The scatter market picked up in third and fourth quarter

NEW YORK — The upfront may still be three months away, but network ad sales execs are showing signs of optimism regarding how they might fare this spring.

That’s a big change from even a few months ago, when net execs saw little light at the end of the soft ad tunnel.

With advertisers committing about $7 billion in advance buys last year, the six broadcast webs saw a 15% dip in their upfront intake from the previous year’s $8 billion bonanza.

Now media buyers and network sales execs are trying to anticipate this year’s marketplace.

It may be too soon to tell, but sellers say they are starting to see a few good signs in their favor.

The scatter market — when ad dollars outside the upfronts are spen t– picked up significantly in third and fourth quarter. And big events like the Olympics and the Academy Awards prove that blurbmeisters will lay out the bucks if the programming is right.

“Scatter was a lot better than people thought it would be,” says Mike Shaw, ABC’s prexy of sales and marketing. “As a signpost for the upfront, that’s certainly good. We feel a lot better about the economy.”

Shaw says with just a month and a half to go, the net is almost sold out of Academy Awards ads — far ahead of where they were last year.

“It points to the fact that consumers are going to be leading the economic recovery and if that’s the case, advertising is more important than ever,” he says.

Noting that second-quarter scatter advertising was up 5%-15% over last year’s upfront, Viacom chief operating officer Mel Karmazin expressed confidence for this year during a recent earnings call with analysts. He attributed the uptick to growing advertiser demand for tight inventory due to the lack of available ad time at ABC and Fox, which are steeped in make-goods. The lesson learned from last year’s upfront? “The money shows up,” said Karmazin, who led CBS’ mandate to hold firm on prices when other nets were folding.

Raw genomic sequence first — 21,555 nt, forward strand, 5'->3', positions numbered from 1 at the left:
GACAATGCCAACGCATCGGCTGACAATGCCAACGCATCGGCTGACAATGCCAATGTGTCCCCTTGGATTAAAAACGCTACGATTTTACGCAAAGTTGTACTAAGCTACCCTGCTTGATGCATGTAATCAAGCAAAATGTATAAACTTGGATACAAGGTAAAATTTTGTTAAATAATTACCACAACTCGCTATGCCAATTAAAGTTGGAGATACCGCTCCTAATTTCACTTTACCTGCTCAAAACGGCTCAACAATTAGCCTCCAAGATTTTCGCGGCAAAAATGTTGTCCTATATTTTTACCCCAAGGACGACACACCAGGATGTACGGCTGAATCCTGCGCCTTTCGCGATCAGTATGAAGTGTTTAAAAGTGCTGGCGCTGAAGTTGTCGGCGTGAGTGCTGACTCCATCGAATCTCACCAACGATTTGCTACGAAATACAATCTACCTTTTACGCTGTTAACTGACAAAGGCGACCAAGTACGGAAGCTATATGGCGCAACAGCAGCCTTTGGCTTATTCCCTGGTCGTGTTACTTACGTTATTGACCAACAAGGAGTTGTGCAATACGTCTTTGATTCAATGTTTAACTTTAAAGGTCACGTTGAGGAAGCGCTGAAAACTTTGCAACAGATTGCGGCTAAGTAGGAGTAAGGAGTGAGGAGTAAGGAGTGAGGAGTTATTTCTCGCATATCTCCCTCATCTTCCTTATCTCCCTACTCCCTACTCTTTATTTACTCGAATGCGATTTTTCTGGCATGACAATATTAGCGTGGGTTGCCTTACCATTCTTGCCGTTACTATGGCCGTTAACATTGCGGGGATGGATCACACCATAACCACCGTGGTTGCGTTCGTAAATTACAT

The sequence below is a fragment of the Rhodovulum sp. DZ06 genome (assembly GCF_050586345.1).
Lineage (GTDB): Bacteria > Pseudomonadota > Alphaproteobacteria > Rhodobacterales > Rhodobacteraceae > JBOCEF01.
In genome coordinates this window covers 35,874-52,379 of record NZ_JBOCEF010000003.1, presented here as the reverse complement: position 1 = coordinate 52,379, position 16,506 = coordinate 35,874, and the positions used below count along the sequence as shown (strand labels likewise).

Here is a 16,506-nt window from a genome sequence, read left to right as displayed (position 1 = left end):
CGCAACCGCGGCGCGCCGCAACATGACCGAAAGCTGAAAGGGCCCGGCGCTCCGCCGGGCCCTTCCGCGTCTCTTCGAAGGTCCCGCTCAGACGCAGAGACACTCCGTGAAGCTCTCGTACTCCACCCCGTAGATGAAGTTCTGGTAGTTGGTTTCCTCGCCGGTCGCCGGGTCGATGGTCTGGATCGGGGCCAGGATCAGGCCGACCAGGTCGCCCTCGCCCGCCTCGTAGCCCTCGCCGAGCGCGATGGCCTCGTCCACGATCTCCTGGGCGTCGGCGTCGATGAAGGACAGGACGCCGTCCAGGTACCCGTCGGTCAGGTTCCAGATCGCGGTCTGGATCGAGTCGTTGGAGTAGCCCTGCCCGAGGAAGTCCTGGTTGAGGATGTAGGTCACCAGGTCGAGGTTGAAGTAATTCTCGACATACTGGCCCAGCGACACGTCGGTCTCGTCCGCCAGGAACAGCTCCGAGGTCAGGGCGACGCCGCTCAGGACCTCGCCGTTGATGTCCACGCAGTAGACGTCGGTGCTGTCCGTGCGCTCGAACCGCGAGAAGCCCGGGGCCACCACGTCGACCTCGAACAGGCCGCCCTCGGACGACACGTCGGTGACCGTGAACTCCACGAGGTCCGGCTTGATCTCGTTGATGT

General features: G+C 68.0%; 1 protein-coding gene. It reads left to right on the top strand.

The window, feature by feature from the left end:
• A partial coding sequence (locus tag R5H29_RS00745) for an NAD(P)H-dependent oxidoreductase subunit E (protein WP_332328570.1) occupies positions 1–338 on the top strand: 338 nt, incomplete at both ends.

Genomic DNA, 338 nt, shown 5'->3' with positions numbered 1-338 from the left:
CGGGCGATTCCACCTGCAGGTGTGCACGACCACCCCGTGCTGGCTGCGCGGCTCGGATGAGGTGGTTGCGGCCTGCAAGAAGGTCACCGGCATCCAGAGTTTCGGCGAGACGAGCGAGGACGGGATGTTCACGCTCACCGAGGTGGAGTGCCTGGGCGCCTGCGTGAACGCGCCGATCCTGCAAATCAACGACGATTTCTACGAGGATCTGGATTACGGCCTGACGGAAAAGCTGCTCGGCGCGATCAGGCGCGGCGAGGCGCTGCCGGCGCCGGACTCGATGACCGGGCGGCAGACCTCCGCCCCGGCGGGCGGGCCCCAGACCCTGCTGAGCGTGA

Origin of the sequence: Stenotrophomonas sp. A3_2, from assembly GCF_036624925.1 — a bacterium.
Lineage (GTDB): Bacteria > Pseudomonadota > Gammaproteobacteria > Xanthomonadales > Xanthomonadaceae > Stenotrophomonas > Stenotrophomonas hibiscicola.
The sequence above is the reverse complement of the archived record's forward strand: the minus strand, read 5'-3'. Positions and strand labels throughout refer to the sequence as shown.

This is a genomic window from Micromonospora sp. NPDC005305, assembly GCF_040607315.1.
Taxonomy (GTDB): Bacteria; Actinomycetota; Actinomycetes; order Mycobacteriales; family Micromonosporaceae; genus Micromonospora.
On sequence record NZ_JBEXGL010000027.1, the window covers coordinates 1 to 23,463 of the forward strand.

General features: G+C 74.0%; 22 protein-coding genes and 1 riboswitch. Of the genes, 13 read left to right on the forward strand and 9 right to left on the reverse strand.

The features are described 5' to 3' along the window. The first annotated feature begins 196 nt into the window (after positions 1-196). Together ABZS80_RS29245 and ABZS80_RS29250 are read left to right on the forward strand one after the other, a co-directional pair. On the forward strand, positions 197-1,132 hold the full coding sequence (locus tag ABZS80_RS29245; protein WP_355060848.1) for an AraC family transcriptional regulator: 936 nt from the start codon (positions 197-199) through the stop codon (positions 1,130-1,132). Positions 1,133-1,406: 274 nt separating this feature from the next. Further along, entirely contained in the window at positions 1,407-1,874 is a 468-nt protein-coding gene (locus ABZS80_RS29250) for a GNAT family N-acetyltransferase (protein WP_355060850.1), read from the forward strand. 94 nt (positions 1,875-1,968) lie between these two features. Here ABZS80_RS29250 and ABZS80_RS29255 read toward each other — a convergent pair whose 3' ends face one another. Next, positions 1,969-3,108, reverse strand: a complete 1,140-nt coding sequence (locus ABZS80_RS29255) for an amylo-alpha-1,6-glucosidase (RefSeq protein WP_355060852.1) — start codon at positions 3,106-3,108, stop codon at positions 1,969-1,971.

The WB’s prexy-chief operating officer Jed Petrick says the marketplace has gotten healthier as the year progresses.

“I heard one very highly regarded leader of one of the new mega-buying operations say that last year was an over-correction,” Petrick says.

Of course, there is some wishful thinking in the air: The nets are hopeful that sales will pick up from last year, while the buyers are keeping their fingers crossed that the soft economy will translate into bargain basement prices.

“It’s premature to say what will happen in the upfront. The networks don’t have a grasp of what advertisers are planning on spending for the next year,” says Bob Flood, senior VP, director of national electronic media for Optimedia Intl.

Not only have the nets not yet presented their development slates for next fall, but there’s also continued uncertainty about the economy.

Some buyers say that a strong scatter doesn’t necessarily guarantee a solid upfront — particularly because scatter was fueled, in part, by ad dollars held back during last year’s upfront.

“There are so many question marks,” says Mel Berning, prexy U.S. Broadcast for MediaVest. “The posturing that starts about now is always fun, but it’s all posturing.”

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